July 19, 2023
Contact: Christian Basi, 573-882-4430, BasiC@missouri.edu
Following a months-long review of operations, financial health, and staffing, University of Missouri officials have made the decision to phase out the university’s Printing Services operation within the next calendar year. At the same time, following a similar review of University Stores, which is responsible for operating several retail operations within the UM System, officials have decided to continue operating the stores in-house.
“It’s imperative that we constantly review our operations to ensure we are fulfilling our mission to serve the state in the best way possible,” said Sarah Chinniah, vice chancellor for business operations and strategic initiatives. “After a thorough review, we had to make a hard decision to phase out one service line while, at the same time, look for ways to evolve operations in another area.”
Following the review, MU officials determined that the current business model for Printing Services was not sustainable for the following reasons:
Over the past 10 years, revenue has declined by nearly 50%.
Operating costs, including costs of goods, are projected to increase in the future.
Key pieces of equipment need repairs and/or replacement at costs that would place more financial stress on the operation. For example, a saddle stitching machine is in need of a repair for its control panel. The repair could cost as much as $60,000; replacement of the machine is estimated to be as high as $500,000.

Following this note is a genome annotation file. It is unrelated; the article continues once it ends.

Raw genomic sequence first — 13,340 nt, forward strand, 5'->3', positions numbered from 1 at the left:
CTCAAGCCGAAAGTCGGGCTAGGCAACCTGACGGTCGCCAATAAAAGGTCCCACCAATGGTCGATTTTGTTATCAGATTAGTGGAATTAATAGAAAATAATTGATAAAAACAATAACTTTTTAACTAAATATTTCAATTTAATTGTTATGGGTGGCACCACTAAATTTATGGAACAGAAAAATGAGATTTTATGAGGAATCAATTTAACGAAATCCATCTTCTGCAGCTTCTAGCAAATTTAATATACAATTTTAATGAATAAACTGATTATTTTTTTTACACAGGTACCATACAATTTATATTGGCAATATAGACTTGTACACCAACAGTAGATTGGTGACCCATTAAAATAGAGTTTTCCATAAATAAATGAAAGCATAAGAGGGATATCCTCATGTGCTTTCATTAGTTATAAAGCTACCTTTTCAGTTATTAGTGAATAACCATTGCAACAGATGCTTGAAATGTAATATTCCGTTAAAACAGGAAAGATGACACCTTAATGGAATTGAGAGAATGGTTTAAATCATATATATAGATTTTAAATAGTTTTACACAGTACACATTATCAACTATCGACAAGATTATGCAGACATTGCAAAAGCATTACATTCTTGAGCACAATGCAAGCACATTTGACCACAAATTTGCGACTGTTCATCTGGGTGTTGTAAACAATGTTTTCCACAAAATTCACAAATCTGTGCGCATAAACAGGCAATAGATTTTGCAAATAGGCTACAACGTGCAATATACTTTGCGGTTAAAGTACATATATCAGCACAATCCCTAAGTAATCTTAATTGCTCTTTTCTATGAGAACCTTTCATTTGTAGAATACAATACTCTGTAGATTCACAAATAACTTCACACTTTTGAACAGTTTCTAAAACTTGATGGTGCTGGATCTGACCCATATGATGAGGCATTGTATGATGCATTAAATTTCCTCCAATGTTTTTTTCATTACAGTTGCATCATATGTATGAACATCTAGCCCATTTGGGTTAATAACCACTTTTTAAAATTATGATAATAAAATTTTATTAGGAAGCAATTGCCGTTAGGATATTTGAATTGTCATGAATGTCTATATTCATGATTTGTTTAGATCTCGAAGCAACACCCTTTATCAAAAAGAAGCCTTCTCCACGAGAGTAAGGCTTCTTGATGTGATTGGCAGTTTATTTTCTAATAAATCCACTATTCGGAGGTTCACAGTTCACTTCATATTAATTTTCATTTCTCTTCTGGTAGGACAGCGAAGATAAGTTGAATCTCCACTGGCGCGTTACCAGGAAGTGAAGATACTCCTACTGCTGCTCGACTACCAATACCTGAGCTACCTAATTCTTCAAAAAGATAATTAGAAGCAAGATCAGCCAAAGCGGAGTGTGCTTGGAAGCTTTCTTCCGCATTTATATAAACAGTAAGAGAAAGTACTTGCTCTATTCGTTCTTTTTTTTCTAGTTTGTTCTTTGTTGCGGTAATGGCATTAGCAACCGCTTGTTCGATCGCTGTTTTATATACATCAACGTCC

Staffing continues to decrease. In the past five years, the unit has lost nine full-time staff and has had difficulty filling vacant positions.
“Printing Services remains committed to its customers and will continue to fulfil orders through this transition to external vendors,” Chinniah said. “This gradual phase out also will allow us to support our employees through this transition. We are working closely with our partners in Human Resources to create an individualized support plan for each employee.”
At the same time, following a similar review, MU officials expect to evolve the operations of University Stores to better serve students and stakeholders while continuing to operate the stores in-house. University Stores includes The Mizzou Store, Tiger Team Store, Missouri S&T Store, UMKC and UMKC Health Science bookstores, and UMSL Triton Store. These units typically sell textbooks, supplies and university merchandise.
The assessment of University Stores indicated that the division is viewed as a leader amongst its peers in campus retail and has saved students more than $48 million in educational resources since 2014 by using affordable and open educational resources. University Stores remains financially independent while also contributing funding to university priorities. Over the past five years, University Stores has contributed $20.4 million in student scholarships and capital reserves while also putting $13.4 million toward deferred maintenance in the MU Student Center.
“University Stores has served as a model for its peers across the nation while saving our students millions,” Chinniah said. “I’m excited about what the future holds as we seek to standardize our agreements with partners across the UM System and continue to look for ways to offer the best products and services at affordable prices.”